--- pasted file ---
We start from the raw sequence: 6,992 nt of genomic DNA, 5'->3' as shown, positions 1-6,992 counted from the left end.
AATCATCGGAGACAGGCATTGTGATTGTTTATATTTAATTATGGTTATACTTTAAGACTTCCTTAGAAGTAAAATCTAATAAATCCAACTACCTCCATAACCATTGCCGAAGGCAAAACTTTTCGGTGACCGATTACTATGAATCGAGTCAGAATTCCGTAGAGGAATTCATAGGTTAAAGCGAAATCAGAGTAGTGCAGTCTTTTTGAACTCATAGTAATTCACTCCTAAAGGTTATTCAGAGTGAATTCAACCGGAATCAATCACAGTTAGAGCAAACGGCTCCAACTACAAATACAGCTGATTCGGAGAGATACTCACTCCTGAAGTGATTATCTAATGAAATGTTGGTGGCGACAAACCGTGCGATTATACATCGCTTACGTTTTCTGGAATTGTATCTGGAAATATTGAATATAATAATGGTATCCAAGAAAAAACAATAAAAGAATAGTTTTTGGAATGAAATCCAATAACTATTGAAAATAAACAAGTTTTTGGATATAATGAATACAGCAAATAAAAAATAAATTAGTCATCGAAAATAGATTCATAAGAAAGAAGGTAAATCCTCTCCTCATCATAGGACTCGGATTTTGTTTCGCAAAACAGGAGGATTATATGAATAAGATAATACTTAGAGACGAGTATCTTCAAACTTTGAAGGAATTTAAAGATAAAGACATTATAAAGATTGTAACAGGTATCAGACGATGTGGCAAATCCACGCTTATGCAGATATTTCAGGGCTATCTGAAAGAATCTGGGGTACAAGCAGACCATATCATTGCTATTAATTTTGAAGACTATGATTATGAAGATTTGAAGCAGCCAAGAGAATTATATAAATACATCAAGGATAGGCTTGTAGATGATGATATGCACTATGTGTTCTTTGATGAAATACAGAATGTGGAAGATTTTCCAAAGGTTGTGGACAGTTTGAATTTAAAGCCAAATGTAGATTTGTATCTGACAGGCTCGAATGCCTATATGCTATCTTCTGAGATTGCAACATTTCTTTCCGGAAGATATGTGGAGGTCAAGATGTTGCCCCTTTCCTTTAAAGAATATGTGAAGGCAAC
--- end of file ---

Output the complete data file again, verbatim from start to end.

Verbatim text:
We start from the raw sequence: 6,992 nt of genomic DNA, 5'->3' as shown, positions 1-6,992 counted from the left end.
AATCATCGGAGACAGGCATTGTGATTGTTTATATTTAATTATGGTTATACTTTAAGACTTCCTTAGAAGTAAAATCTAATAAATCCAACTACCTCCATAACCATTGCCGAAGGCAAAACTTTTCGGTGACCGATTACTATGAATCGAGTCAGAATTCCGTAGAGGAATTCATAGGTTAAAGCGAAATCAGAGTAGTGCAGTCTTTTTGAACTCATAGTAATTCACTCCTAAAGGTTATTCAGAGTGAATTCAACCGGAATCAATCACAGTTAGAGCAAACGGCTCCAACTACAAATACAGCTGATTCGGAGAGATACTCACTCCTGAAGTGATTATCTAATGAAATGTTGGTGGCGACAAACCGTGCGATTATACATCGCTTACGTTTTCTGGAATTGTATCTGGAAATATTGAATATAATAATGGTATCCAAGAAAAAACAATAAAAGAATAGTTTTTGGAATGAAATCCAATAACTATTGAAAATAAACAAGTTTTTGGATATAATGAATACAGCAAATAAAAAATAAATTAGTCATCGAAAATAGATTCATAAGAAAGAAGGTAAATCCTCTCCTCATCATAGGACTCGGATTTTGTTTCGCAAAACAGGAGGATTATATGAATAAGATAATACTTAGAGACGAGTATCTTCAAACTTTGAAGGAATTTAAAGATAAAGACATTATAAAGATTGTAACAGGTATCAGACGATGTGGCAAATCCACGCTTATGCAGATATTTCAGGGCTATCTGAAAGAATCTGGGGTACAAGCAGACCATATCATTGCTATTAATTTTGAAGACTATGATTATGAAGATTTGAAGCAGCCAAGAGAATTATATAAATACATCAAGGATAGGCTTGTAGATGATGATATGCACTATGTGTTCTTTGATGAAATACAGAATGTGGAAGATTTTCCAAAGGTTGTGGACAGTTTGAATTTAAAGCCAAATGTAGATTTGTATCTGACAGGCTCGAATGCCTATATGCTATCTTCTGAGATTGCAACATTTCTTTCCGGAAGATATGTGGAGGTCAAGATGTTGCCCCTTTCCTTTAAAGAATATGTGAAGGCAAC